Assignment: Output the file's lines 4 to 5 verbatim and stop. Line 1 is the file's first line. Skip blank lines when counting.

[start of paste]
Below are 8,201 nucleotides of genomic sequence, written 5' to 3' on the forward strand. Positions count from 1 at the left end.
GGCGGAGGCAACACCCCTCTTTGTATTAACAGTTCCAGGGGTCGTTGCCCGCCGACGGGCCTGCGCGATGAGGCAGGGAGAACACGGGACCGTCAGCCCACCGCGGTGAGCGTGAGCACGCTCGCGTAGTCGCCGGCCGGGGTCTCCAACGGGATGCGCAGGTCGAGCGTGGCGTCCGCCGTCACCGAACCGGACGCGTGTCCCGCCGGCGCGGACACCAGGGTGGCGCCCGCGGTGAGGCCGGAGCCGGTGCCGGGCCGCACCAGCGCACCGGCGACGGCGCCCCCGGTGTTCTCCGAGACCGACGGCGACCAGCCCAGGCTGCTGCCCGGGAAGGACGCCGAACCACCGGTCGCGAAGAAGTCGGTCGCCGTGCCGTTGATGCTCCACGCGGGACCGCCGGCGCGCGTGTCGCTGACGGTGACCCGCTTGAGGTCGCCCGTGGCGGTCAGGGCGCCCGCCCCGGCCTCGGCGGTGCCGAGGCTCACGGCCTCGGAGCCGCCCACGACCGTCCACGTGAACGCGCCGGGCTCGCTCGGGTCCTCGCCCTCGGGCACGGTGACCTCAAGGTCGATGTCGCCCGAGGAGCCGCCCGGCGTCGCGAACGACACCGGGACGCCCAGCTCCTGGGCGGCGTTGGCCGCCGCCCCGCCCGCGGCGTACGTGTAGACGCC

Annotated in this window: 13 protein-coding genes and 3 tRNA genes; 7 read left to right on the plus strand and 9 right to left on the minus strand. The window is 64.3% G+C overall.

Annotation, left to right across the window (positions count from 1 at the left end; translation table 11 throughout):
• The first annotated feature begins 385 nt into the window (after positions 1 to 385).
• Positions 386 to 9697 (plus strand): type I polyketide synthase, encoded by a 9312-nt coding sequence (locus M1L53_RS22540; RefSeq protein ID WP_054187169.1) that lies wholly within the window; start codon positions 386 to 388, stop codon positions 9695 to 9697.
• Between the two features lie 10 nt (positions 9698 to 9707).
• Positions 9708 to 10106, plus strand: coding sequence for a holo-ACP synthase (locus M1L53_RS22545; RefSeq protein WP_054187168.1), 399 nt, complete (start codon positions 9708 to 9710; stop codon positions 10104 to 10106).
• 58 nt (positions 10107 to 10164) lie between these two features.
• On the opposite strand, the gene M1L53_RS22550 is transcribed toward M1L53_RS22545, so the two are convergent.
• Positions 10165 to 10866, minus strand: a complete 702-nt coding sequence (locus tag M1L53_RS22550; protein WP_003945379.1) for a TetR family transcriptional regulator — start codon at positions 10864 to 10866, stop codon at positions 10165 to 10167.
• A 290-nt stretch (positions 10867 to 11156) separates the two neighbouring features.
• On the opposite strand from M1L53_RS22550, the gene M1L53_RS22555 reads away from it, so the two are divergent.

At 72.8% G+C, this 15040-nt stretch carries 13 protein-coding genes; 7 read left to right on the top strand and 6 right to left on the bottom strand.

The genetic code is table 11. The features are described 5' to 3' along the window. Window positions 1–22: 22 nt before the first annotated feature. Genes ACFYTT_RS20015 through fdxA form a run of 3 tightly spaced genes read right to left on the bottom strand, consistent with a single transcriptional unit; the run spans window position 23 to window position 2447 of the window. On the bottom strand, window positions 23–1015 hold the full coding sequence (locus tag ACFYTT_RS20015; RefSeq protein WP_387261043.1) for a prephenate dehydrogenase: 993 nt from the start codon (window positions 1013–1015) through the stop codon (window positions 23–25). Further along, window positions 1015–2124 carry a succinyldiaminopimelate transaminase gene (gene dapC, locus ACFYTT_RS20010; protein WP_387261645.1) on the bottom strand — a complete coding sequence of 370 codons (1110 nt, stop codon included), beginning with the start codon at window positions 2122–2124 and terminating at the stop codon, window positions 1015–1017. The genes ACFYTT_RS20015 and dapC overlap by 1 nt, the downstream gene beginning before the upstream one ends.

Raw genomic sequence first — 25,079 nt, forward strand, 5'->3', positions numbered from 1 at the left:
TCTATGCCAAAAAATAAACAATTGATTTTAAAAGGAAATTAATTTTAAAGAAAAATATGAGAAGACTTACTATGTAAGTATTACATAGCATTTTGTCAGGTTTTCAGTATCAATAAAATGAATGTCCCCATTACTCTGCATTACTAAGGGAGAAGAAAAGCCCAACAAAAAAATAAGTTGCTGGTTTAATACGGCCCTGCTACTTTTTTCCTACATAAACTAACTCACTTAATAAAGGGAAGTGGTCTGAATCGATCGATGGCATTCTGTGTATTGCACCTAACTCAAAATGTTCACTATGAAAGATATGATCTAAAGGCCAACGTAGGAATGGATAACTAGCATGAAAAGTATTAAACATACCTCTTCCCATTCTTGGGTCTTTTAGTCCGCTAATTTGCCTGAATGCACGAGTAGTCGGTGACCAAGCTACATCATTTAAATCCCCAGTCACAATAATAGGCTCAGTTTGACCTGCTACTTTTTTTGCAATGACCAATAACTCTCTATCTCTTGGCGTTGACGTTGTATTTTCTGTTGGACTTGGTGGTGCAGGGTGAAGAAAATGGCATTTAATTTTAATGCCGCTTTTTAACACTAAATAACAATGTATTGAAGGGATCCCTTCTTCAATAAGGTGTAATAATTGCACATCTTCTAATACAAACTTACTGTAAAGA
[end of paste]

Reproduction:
Annotation, left to right across the window (positions count from 1 at the left end; translation table 11 throughout):
• The first annotated feature begins 385 nt into the window (after positions 1 to 385).